The Volatility of Capital Flows in Emerging Markets: Measures and Determinants
Maria Sole Pagliari and
Departmental Working Papers from Rutgers University, Department of Economics
Capital flow volatility is a concern for macroeconomic and financial stability. Nonetheless, literature is scarce in this topic. Our paper sheds light on this issue in two dimensions. First, using quarterly data for 33 emerging markets and developing economies over the period 1970Q1-2016Q4, we construct three measures of volatility, for total capital flows and key instruments. Second, we perform panel regressions to understand the determinants of volatility. The measures show that, after a period of sharp rise during the Global Financial Crisis, the volatility of most instruments is back to pre-crisis levels but are prone to bouts, having increased significantly during global shocks like the taper tantrum episode. Capital flow volatility thus remains a challenge for policy makers. The regression results suggest that push (external) factors are generally more important than pull (domestic) factors in explaining the volatility of capital flows. However, certain pull factors have become relevant since the Global Financial Crisis.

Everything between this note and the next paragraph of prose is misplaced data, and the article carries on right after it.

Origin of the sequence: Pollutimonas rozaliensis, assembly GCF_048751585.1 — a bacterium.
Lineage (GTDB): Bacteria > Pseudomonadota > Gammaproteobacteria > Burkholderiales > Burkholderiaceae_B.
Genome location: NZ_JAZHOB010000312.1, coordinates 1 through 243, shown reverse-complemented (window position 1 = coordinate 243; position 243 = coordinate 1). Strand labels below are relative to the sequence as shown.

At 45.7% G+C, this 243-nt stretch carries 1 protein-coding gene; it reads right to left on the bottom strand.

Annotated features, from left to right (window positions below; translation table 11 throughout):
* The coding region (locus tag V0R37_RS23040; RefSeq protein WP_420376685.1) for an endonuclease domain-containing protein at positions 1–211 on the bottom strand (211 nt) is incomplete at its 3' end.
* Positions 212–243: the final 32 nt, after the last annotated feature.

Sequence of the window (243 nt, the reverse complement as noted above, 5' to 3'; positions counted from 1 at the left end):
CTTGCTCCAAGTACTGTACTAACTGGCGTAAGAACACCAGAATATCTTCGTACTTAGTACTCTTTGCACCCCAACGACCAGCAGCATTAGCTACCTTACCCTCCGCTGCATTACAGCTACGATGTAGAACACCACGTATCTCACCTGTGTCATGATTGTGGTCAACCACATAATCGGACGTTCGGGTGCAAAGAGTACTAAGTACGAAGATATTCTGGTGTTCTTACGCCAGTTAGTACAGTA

Keywords: Volatility Estimation; International Flows; Push vs Pull Factors (search for similar items in EconPapers)
JEL-codes: C58 F32 F40 (search for similar items in EconPapers)
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Working Paper: The Volatility of Capital Flows in Emerging Markets; Measures and Determinants (2017)
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Persistent link: https://EconPapers.repec.org/RePEc:rut:rutres:201710
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